Team members will break into three subteams:

  1. Engineering and design: This subteam will develop the box trainer and task prototypes, including the manufacturing process instructions. Team members will work closely with Ugandan biomedical engineering students to develop context-appropriate technology.
  2. Education and testing: This subteam will coordinate the validation and testing process for the box trainer and tasks, and help analyze outcomes.
  3. International/domestic team-building: This subteam will facilitate team-building and communication for domestic and international colleagues.

Team members will meet weekly to learn new research methods, present progress, ask questions, give and receive feedback, and collaborate with international partners. In Fall 2024, the team will meet on Tuesdays from 12:30-2:30 p.m.

All team members will participate in discussions on the surgical challenges in LMICs, human-centered design, surgical training and simulation across settings, and capacity-building partnerships. They will also review and evaluate the current literature on surgical training and biomedical engineering innovation and have the opportunity to develop leadership and communication skills in a dynamic setting.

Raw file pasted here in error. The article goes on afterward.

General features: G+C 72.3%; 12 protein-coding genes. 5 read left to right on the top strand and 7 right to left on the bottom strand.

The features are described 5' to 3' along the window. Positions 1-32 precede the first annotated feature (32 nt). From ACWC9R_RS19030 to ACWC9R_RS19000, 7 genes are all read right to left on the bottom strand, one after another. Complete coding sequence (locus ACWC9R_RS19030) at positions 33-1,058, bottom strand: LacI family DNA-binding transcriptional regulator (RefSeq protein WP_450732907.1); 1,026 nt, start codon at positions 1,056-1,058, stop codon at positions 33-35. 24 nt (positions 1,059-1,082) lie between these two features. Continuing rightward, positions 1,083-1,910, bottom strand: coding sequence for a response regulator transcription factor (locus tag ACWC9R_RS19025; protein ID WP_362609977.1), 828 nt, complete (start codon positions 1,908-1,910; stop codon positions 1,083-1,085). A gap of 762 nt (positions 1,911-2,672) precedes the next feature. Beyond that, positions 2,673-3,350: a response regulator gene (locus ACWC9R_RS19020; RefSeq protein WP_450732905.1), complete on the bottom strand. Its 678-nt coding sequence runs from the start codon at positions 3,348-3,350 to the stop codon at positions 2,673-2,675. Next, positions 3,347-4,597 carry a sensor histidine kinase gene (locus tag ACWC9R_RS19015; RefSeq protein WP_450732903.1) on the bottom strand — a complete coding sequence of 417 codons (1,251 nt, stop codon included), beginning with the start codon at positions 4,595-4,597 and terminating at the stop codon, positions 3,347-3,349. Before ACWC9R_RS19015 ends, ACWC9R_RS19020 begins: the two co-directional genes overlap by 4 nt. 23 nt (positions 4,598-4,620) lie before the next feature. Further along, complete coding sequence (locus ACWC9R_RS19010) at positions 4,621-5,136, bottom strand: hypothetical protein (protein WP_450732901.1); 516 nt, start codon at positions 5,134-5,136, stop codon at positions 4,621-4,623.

Students will have the opportunity to travel to Uganda for two weeks in Summer 2024 to work with Ugandan students on the design and manufacturing process for the box trainer prototype. One or two students from the education and testing subteam will also have the option to travel to Uganda in Summer 2025 to test the box trainer with Ugandan medical students and residents.


Summer 2024 – Summer 2025

  • Summer 2024 (optional): Begin prototype design and testing; travel to Uganda to work on design and manufacturing processes with international partners
  • Fall 2024: Finalize box trainer design; develop manufacturing process instructions and share with partners; develop multiple prototypes; recruit Duke residents and students for prototype validation
  • Spring 2025: Test box trainer and analyze results; apply modifications to prototypes across settings; prepare manuscripts for publication
  • Summer 2025 (optional): Travel to Uganda to test box trainer with Ugandan medical students and residents


Academic credit available for fall and spring semesters; summer funding available

See earlier related team Sustainable Implementation of Laparoscopy in Low-income Countries (2021-2022).


Team Leaders

  • Shannon Barter, School of Medicine-Surgery
  • Tamara Fitzgerald, School of Medicine-Surgery: Pediatric General Surgery
  • Ann Saterbak, Pratt School of Engineering-Biomedical Engineering

/undergraduate Team Members

  • Saajan Patel, Biology (BS)
  • Sophia Williams, Electrical & Computer Egr(BSE)

/yfaculty/staff Team Members

  • Anthony Eze, School of Medicine-Surgery
  • Olivia Kapera, Pediatric General Surgery

/zcommunity Team Members

  • Rebecca Kaaya, Makerere University
  • Paula Kworekwa, Makerere University
  • Samantha Lindak, Makerere University
  • Julius Mugaga, Makerere University - Kampala
  • Robert Ssekitoleko, Makerere University-Kampala
  • Mark Tugume, Makerere University
  • Patricia Tukuri, Makerere University
  • Kato Hussein Wabbi, Makerere University